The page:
Last year, a midsized New Jersey company made a bold claim: that it could diagnose Covid-19 patients in emergency rooms using AI. An investigation by MedCity News found that executives from ElectrifAi were inflating the tool’s capabilities. Whistleblowers and one lawsuit brought by a former employee accused the company’s CEO of racism and harassment.
Now, ElectrifAi’s legal troubles are adding up, as it faces lawsuits from two more former employees hired by CEO Edward Scott claiming that he lied to customers about its supposed AI capabilities, lied to investors about its revenue, harassed employees and shut out those who raised concerns about its business practices.
A lawsuit filed against the company in July describes ElectrifAi as a “hotbed of fraud and lies made to investors, clients and employees about everything from its revenue to non-existent products, its capabilities and inventory.”
The plaintiff, former head of product Jim McGowan, said that ElectrifAi claimed it had 1,000 pre-built machine learning models, when in reality, it had less than 120, including some that were in the early stages of development. That claim is still on ElectrifAi’s website, where it says it has “over 1,000 ready-to-deploy machine learning models,” and more than 100 pre-configured use cases.
‘Sell them something’
Some of the models that ElectrifAi marketed never even existed, or would have needed several months of work to function, according to the lawsuit. Examples include an imaging model for medical research, a cost prediction model, and the ability to mine the text in clinician notes.
In one case, a contract reportedly stalled because Scott had pitched a model for detecting unemployment insurance fraud, but ElectrifAi had never created or deployed one. When McGowan explained that the product simply did not exist, Scott allegedly told him to “sell them something.” McGowan refused to close the deal, according to the lawsuit.
Sometimes, Scott would go to potential customers and make “really tall claims,” said a person with knowledge of the company’s practices. One example of this was its purported Covid-19 solution.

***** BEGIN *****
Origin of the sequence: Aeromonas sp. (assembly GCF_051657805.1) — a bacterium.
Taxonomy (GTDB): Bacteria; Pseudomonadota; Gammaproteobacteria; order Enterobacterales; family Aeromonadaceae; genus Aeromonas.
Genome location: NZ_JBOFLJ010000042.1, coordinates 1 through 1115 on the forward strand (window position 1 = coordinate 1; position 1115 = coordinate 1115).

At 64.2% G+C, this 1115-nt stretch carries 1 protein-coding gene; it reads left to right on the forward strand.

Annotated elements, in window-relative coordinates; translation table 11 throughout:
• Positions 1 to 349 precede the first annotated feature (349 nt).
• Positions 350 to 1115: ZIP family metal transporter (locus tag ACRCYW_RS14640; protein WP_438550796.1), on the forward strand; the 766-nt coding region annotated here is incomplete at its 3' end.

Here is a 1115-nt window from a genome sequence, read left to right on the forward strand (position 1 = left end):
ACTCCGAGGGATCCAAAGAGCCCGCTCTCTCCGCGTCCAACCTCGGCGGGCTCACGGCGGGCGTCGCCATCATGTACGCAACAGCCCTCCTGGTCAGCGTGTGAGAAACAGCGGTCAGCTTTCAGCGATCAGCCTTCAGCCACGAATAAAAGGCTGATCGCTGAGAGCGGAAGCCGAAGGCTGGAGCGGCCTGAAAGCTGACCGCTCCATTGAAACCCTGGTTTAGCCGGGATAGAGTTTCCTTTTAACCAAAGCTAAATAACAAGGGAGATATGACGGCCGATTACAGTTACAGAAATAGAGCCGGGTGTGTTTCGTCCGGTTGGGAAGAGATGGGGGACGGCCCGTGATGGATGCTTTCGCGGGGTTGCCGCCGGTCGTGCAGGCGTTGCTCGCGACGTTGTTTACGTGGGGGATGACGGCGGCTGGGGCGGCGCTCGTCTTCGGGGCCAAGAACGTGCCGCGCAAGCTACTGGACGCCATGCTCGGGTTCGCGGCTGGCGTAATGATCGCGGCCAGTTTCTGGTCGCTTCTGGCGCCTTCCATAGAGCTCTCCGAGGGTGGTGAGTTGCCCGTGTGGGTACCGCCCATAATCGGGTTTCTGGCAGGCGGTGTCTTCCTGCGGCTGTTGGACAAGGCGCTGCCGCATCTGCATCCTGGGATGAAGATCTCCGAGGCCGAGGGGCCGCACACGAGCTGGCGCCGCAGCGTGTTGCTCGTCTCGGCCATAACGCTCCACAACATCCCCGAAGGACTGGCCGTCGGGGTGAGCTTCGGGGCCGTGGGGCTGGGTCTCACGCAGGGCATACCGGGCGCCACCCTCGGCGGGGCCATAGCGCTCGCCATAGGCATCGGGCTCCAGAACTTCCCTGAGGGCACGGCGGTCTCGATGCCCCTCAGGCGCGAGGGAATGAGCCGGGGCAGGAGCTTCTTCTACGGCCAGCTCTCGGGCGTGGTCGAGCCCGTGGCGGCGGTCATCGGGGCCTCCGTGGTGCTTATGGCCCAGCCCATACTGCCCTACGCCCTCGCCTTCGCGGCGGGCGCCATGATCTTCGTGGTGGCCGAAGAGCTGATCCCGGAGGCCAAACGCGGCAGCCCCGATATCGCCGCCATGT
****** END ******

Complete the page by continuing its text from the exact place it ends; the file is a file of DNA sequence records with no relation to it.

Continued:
ElectrifAi had claimed that Catholic Health Services of Long Island was going to implement its PlumoAi solution to detect Covid-19 in patients. But neither the hospital nor the company ever confirmed it was ever used.
It’s also not clear how the model would have actually worked. ElectrifAi said it had gathered about 100 images of lungs, starting with training the model on 10 images of Covid-19 patients, but this is far too small a sample to build a working algorithm, as MedCity News previously reported.
Through LinkedIn posts and external podcasts, ElectrifAi executives had breathlessly promoted the capabilities of the product — called PulmoAi — during much of 2020. Lately, however, there does not appear to be a single mention of PulmoAi on the company’s LinkedIn page.
Changing numbers on revenue, customers
The alleged lies extended beyond ElectrifAi’s technology. In sales pitches, Scott wrote that ElectrifAi had more than 200 hospital customers, when it couldn’t have been higher than 111, according to the complaint.
In the complaint, McGowan also alleged that Scott made claims about the company’s revenue that simply weren’t backed up by the numbers.
He allegedly told prospects that “You should think of ElectrifAi as a $50 million company.”
But in internal meetings with ElectrifAi’s management, Scott and the company’s CTO said the company had about $19 million in revenue for fiscal 2020, the complaint said.
At board meetings, Scott said ElectrifAI would reach at least $30 million by the end of 2020, and in an attempt to get a company to sign a reseller agreement, he told a CEO that ElectrifAi made more than $40 million, according to the lawsuit. But when he couldn’t produce an audited financial report, the deal never closed.
People interviewed said Scott was under tremendous pressure to boost revenue as customers left. For instance, in the healthcare segment, ElectrifAi’s hospital customers used a service to detect missing charges where they neglected to bill patients or insurance companies.
Over time, the need for the software would reduce as hospitals would gain an understanding of why the charges were being missed. As a result, many customers were not renewing their contracts, as they struggled to justify the cost of the software, a former executive said. To manage this, employees were instructed to trickle out the charges slowly, and make reports look like higher charges were found so that hospitals would renew their contracts with ElectrifAi, the person said.